Legislative intent is generally expressed in two important types of measures: bills and resolutions. The word “bill” is often used to include resolutions; however, its specific meaning refers to proposed statutory enactments. Resolutions express legislative intent or position. Three variations of legislative resolutions are used depending on the need.
Simple resolution –A simple resolution need only be passed by the house of origin (House or Senate). It is used to initiate action involving only that house, such as establishing a committee or altering the houses’ rules.
Joint Resolution –A joint resolution must be passed by both House and Senate. It is used for matters involving both houses, such as appointing joint committees or issuing joint communiques. Proposals to amend the Utah Constitution are contained in joint resolutions.
Concurrent Resolution –A concurrent resolution must be passed by the House and Senate and signed by the governor. It is used to express the position of the state on a specific matter.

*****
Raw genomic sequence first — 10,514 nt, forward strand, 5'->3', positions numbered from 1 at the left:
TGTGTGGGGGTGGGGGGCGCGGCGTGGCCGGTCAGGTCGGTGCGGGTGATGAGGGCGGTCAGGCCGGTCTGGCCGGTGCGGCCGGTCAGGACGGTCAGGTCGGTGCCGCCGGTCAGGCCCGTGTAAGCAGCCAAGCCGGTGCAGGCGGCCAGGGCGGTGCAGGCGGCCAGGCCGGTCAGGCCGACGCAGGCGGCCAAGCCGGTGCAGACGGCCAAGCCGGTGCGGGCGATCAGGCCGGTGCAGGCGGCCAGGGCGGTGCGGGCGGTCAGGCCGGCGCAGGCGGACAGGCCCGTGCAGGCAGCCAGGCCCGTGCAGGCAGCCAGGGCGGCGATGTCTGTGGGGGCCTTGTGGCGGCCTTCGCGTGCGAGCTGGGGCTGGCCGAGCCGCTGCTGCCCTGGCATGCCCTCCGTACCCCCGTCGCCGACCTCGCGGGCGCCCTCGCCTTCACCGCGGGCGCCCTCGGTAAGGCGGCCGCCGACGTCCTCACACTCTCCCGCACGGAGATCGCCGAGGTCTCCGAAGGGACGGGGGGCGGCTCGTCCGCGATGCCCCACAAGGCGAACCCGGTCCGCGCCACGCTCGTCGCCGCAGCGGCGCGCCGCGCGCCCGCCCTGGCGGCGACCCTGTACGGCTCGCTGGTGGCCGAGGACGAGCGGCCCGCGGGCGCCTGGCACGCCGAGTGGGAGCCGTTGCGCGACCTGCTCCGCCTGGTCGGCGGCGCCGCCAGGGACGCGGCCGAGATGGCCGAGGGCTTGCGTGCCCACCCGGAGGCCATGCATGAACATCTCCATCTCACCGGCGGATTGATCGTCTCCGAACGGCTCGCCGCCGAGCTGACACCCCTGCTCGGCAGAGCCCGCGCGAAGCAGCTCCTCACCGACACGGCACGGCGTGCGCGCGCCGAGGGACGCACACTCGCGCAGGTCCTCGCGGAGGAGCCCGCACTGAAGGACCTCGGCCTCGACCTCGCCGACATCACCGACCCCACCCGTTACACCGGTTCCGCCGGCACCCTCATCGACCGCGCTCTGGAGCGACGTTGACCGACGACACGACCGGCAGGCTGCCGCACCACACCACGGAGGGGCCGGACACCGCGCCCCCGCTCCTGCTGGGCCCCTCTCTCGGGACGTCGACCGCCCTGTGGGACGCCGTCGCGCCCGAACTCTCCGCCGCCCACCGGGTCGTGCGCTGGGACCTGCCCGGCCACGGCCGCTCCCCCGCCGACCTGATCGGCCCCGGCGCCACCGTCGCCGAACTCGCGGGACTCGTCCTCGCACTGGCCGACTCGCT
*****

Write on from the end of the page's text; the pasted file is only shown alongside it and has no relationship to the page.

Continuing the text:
The type of resolution the sponsor chooses depends on whether one house, both houses, or both houses and the governor support the concept under consideration. If a legislator decides to use the concurrent resolution, that legislator should make sure the governor supports it before filing the resolution. Once introduced, a concurrent resolution cannot be made a simple (i.e., House or Senate) resolution or visa versa.
Except for joint resolutions amending the Utah Constitution, resolutions generally have no force of law. They are considered an expression of the Legislature and are printed in the annual session laws (Laws of Utah) but are not codified (i.e. placed in the Utah Code).